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A Course In Flow Visualization: The Art And Physics Of Fluid Flow

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2004 Annual Conference


Salt Lake City, Utah

Publication Date

June 20, 2004

Start Date

June 20, 2004

End Date

June 23, 2004



Conference Session

A Potpoturri of Innovations in Physics

Page Count


Page Numbers

9.29.1 - 9.29.11



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NOTE: The first page of text has been automatically extracted and included below in lieu of an abstract

A Course in Flow Visualization: the Art and Physics of Fluid Flow

Jean Hertzberg, Alex Sweetman

Dept. Mechanical Engineering/ Dept. Fine Arts University of Colorado Boulder CO 80309


In Spring 2003, a new experimental course on flow visualization was offered to a mixed class of Fine Arts Photography and Engineering students. Course content included fluid flow physics, history of photography with respect to the relationship of science and art, as well as flow visualization and photography techniques. Issues such as “What makes an image art? What makes an image scientific?” were addressed. The class focused on studio/laboratory experiences for mixed teams of students. A range of fluids apparatus were made available, and students also created novel flows. Writeups were required for each image (to the art students’ shock). Student work was evaluated for both artistic and scientific merit.

This course represents a radical departure from normal engineering curricula; typically all fine arts studio courses are specifically excluded. However, the course proved to be very successful in attracting both graduate and undergraduate students, engineering women in particular. One outcome of the course is the recognition by students of the beauty of fluid physics that surrounds us each day, leading to motivation for life-long learning.


The growing disconnect between engineers and the general public has been a topic for recent discussion and concern. On one side, we can work to educate the public about engineering, and on the other, we can educate our students to relate their studies to a greater world. A diverse student population is important in this context. Typical engineering curricula place heavy emphasis on science and engineering topics. A small dose of humanities and social science are also required, but there is little overlap of concepts. Similarly, humanities and fine arts students have some science ‘core’ requirements to fulfill; these are particularly important given the increasing role of technology in society, but again, close coupling of concepts are not required. As a result, ‘humanistic engineering’ programs which integrate engineering and humanities topics are being examined1. As a result of such a discussion at the University of Colorado, Boulder, that began in 2001 on ‘Technology and Culture’2, faculty from engineering and from the humanities, including fine arts, were encouraged to propose joint courses. The present authors (Hertzberg and Sweetman) won a small award to pilot a laboratory/studio course on “Flow Visualization: the Physics and Art of Fluid Flow,” which was taught in Spring 2003. Proceedings of the 2004 American Society for Engineering Education Annual Conference & Exposition Copyright © 2004, American Society for Engineering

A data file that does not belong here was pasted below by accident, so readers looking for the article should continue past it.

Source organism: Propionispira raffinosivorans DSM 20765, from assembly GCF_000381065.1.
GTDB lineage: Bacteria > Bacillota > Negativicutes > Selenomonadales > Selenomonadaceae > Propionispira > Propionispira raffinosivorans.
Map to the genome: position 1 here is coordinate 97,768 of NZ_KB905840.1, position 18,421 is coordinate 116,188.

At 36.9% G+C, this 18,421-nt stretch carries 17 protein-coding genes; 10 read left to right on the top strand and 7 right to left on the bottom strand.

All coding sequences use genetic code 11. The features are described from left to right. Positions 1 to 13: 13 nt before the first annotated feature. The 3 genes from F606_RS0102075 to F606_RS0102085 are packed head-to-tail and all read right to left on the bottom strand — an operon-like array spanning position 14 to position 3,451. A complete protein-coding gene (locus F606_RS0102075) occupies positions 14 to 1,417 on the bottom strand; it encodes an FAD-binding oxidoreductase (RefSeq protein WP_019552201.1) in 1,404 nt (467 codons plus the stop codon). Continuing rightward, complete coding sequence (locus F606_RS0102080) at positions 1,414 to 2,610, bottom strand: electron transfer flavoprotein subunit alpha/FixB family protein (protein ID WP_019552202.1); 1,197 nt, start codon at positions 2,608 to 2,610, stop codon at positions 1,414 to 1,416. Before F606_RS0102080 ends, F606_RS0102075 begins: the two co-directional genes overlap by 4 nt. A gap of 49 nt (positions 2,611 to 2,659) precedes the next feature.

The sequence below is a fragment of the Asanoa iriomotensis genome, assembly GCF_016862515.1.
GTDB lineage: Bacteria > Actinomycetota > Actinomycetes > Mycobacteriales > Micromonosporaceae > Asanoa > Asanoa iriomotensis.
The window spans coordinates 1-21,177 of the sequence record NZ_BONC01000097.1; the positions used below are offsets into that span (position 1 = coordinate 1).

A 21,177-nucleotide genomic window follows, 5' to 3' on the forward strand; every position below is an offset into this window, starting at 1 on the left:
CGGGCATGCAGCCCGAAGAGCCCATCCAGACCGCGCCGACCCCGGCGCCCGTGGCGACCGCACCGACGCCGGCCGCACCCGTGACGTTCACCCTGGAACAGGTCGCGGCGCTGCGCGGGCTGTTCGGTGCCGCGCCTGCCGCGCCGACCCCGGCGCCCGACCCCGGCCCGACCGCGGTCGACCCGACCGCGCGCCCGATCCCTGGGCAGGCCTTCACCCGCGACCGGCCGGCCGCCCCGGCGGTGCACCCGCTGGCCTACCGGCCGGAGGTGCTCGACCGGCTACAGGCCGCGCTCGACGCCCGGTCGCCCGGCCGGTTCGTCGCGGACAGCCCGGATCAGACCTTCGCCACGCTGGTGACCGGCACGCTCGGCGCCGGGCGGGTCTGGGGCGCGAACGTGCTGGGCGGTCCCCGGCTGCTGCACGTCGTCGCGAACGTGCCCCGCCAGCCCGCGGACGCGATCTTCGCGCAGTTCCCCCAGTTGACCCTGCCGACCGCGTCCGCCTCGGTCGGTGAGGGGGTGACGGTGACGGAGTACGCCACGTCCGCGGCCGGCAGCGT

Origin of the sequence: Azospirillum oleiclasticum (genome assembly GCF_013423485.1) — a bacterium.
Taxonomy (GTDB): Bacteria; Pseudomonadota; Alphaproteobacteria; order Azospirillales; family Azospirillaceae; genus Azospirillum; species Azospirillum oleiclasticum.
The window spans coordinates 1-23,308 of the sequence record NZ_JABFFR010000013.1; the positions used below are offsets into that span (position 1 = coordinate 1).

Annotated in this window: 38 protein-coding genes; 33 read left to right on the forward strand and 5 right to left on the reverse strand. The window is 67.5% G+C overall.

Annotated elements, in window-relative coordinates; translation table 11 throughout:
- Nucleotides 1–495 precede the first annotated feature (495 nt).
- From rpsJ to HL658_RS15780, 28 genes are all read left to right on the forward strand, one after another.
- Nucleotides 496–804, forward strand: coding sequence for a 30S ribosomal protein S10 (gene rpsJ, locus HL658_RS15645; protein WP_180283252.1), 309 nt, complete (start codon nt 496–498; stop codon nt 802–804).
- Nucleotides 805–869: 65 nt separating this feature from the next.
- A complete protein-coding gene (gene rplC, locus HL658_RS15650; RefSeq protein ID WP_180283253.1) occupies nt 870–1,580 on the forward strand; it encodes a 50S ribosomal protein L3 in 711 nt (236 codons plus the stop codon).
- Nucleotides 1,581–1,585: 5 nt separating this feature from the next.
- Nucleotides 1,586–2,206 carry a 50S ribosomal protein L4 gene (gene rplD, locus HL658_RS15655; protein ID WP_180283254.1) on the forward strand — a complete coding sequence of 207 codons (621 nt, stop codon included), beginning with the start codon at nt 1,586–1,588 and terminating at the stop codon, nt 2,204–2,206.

Hertzberg, J. (2004, June), A Course In Flow Visualization: The Art And Physics Of Fluid Flow Paper presented at 2004 Annual Conference, Salt Lake City, Utah. 10.18260/1-2--12925

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